In the 1964 Walt Disney production of Mary Poppins, set in 1910 London, the father listed
fox hunting among pastimes he found unsuitable for his children, then hedged: “Actually,
I don’t mind fox hunting so much; it’s traditon.”
Tradition is still almost the only public rationale for fox hunting. Tradition is also
the reason Peggy-Sue Khumalo, 23, named Miss South Africa in September, reportedly
sacrificed a goat to her ancestors, and proclaimed that if she is named Miss World this
month in India, she will kill a cow and 10 oxen––blasphemy to the 90% of Indians who are
Hindu. Tradition is why Hegins, Pennsylvania, massacres 5,000 pigeons each year on
Labor Day; is one of the excuses Canada cites in defense of fur trapping and seal clubbing;
prevents French landowners from evicting hunters; lends American hunters unconstitutional
protection against criticism and protest; is the pretext the Makah tribe of Neah Bay,
Washington, cites for their efforts to rip a hole in the International Whaling Commission
moratorium on commercial whaling; is likewise a leading pretext for Norwegian,
Icelandic, and Japanese whaling; is the reason at least five states refuse to ban cockfighting;
underlies a push to legalize dogfighting in the Virgin Islands; is the defense merchants
offer for keeping live animals under atrocious conditions for sale as food in San Francisco’s
Chinatown; is why increasing income around the Pacific Rim coincides with such demand
for medicinal products made from wild animal parts that most large wild mammals are now
either endangered or threatened; and is why bears and tigers are now “farmed” in China like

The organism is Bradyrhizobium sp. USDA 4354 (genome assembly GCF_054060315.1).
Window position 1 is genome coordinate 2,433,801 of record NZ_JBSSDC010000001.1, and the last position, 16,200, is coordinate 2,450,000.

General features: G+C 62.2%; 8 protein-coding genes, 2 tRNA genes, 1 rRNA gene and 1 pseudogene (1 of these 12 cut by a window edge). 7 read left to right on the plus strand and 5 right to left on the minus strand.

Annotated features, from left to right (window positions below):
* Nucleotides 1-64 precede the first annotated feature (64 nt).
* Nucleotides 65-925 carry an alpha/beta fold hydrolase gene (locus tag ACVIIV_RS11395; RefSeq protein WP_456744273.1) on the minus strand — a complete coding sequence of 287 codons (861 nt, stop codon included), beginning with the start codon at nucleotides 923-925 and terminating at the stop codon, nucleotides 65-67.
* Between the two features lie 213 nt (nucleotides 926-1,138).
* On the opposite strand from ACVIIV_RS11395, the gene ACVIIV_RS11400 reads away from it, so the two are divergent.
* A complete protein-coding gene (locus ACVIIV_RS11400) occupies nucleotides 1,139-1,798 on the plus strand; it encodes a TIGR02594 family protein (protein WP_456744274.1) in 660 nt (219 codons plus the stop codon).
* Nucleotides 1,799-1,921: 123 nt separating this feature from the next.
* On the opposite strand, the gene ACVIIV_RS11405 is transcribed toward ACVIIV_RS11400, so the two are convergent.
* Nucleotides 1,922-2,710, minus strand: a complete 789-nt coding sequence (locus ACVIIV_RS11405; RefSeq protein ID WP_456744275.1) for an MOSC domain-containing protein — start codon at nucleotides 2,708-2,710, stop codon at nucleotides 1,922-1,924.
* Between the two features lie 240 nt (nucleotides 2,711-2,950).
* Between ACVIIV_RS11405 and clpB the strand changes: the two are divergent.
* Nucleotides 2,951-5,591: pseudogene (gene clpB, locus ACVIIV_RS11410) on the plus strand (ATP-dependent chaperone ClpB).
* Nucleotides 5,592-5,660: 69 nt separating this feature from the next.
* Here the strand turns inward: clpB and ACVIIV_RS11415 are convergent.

hogs and chicken, whose tormenters in bigtime agribusiness hide behind traditional reverence
for the bygone family farm––which agricubusiness itself destroyed.
Again and again, tradition is confused with custom, custom with vice, and vice
with culture, the self-definition of whole communities, despite the existence of strong cultural
traditions opposed to the vice at hand. People who profess utmost respect for humane
values and justice then shy away from denouncing even the most flagrantly inhumane and
injust behavior lest they be labeled culturally insensitive, or be overtly accused of racism,
for ostensibly advocating “ethical imperialism” and “cultural genocide.”
The Missionary Position
No one wants to be attacked and ridiculed along with the generations of rigidly
right-thinking Spanish Dominicans, French Jesuits, and English Methodists et al who in
Rudyard Kipling’s unfortunate phrase took up “the white man’s burden” during the Age of
Conquest to “save” the sorely wronged Noble Savage.
Indeed, resentment of the self-righteous excess of some of those moral crusaders,
including some founders of the humane movement, is aggressively whetted by organizations
with something to gain by cruelty, long after the less high-minded entrepreneurs who
raped and pillaged the same continents––often against missionary outrage––have been all
but forgotten, even by their few surviving victims.
Missionaries are resurrected and rhetorically maligned for teaching that the proper
degree of respect for an inhumane or injust practice, once recognized as such, is zero, a
legacy haunting practitioners of cruelty to this day. Missionaries of every faith traveled at
great personal hardship to remote and dangerous places where, typically alone, they stood
up at frequent risk of death by slow torture to proclaim that cultural traditions which depend
upon cruelty are vice, to be abhored and changed, because they not only harm the victims
of cruelty but also degrade and defile those who do it.
There was much the missionaries did not understand, and sometimes they introduced––or
more often, inadvertantly facilitated––cruelties comparable in effect to those
they abolished, as when fortune hunters brought alcohol and the fur trade to the Native
Americans, whom the Black Robes had won over with little more than faith and courage.
Despite their failures, missionaries stamped out slavery, infanticide, polygamy,
public torture, and both human and animal sacrifice, among many other atrocities, around